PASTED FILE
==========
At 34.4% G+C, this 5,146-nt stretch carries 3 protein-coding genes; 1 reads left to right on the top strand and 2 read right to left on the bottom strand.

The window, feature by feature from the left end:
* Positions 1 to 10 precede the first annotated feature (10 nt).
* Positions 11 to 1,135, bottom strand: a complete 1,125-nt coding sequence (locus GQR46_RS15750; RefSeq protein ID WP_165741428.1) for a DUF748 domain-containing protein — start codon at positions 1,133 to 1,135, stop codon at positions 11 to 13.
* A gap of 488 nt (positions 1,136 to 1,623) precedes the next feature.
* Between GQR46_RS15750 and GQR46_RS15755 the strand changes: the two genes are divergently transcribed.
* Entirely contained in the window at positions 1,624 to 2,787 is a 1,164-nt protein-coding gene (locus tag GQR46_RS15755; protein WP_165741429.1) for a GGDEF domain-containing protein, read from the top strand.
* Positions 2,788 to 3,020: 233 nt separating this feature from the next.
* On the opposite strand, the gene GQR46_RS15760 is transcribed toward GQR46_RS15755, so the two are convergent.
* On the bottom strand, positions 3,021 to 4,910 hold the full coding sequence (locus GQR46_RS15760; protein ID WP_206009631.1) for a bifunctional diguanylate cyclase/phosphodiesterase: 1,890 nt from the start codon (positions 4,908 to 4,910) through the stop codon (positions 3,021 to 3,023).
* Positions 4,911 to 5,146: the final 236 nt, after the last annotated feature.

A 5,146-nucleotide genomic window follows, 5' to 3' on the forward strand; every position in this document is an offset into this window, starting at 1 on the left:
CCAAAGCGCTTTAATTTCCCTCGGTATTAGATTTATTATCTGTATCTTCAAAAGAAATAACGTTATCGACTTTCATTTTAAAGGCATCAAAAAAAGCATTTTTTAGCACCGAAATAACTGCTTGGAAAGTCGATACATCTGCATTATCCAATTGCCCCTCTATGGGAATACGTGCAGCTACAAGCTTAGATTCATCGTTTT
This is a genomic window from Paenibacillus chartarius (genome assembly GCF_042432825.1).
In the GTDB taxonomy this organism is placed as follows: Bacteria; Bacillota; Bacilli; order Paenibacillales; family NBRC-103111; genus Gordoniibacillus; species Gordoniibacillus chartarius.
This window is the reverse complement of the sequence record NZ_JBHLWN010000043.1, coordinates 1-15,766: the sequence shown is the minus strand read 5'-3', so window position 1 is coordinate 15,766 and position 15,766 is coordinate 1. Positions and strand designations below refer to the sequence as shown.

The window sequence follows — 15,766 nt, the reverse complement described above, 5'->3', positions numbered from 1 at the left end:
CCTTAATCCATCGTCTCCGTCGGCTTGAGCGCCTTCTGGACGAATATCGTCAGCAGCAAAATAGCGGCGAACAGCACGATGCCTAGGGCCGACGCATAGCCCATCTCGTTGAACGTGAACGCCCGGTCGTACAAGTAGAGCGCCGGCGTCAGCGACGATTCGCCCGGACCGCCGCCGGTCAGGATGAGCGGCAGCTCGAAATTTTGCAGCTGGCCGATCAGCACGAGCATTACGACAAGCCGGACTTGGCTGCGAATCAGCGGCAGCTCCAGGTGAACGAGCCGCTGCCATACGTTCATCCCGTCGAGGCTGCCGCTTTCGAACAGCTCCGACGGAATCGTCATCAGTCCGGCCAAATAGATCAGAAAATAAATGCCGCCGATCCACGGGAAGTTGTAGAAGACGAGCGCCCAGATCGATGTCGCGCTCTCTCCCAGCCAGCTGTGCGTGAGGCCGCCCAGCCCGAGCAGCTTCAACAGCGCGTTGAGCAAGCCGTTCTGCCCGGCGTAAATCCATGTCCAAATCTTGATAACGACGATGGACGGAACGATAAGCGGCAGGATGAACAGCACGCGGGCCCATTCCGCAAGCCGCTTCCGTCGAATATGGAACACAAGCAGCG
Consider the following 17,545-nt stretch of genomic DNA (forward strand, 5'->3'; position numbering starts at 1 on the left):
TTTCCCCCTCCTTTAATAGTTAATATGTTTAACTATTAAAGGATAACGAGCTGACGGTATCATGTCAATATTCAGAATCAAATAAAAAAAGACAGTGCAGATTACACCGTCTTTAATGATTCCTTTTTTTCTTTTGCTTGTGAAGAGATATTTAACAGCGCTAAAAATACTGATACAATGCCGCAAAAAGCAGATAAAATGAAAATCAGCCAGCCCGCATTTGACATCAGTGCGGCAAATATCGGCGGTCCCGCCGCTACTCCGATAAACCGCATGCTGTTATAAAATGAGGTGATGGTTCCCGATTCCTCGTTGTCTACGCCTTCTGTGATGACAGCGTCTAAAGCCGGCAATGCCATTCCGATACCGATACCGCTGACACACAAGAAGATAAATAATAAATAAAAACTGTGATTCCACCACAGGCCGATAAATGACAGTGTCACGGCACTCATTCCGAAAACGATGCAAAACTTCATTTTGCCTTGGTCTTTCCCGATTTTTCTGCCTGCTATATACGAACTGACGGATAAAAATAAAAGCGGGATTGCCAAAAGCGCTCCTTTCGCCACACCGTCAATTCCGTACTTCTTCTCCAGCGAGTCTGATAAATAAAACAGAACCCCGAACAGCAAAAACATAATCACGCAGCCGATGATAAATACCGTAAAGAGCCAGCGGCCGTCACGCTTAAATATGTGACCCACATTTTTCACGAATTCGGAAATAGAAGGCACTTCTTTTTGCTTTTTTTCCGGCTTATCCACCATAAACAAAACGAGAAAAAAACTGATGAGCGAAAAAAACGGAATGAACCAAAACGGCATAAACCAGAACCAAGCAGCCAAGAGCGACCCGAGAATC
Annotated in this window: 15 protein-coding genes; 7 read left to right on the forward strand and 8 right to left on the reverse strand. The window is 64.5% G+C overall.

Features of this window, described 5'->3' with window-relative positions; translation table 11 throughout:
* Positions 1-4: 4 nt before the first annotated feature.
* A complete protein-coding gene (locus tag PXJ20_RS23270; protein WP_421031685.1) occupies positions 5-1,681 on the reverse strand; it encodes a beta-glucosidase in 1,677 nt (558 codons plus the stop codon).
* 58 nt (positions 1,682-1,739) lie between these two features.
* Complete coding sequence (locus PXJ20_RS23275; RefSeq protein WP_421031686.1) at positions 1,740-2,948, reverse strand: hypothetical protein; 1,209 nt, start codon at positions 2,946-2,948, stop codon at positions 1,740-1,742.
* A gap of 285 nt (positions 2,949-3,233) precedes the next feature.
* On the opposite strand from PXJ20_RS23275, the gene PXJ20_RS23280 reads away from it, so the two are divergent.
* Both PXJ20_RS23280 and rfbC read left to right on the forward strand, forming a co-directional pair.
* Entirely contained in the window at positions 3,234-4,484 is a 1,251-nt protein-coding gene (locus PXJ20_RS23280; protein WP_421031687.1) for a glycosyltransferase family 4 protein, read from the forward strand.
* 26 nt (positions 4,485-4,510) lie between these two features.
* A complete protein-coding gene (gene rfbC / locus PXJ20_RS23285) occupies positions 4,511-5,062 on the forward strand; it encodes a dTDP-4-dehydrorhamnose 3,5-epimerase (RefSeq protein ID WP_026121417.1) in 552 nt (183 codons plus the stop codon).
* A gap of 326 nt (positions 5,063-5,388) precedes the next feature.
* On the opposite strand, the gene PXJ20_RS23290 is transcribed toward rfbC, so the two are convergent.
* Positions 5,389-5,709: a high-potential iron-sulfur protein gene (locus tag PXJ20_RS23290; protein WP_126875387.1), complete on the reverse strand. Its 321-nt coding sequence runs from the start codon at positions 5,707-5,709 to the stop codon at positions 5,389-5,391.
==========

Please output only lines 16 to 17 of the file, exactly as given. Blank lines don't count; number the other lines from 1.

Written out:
This window is the reverse complement of the sequence record NZ_JBHLWN010000043.1, coordinates 1-15,766: the sequence shown is the minus strand read 5'-3', so window position 1 is coordinate 15,766 and position 15,766 is coordinate 1. Positions and strand designations below refer to the sequence as shown.

The window sequence follows — 15,766 nt, the reverse complement described above, 5'->3', positions numbered from 1 at the left end: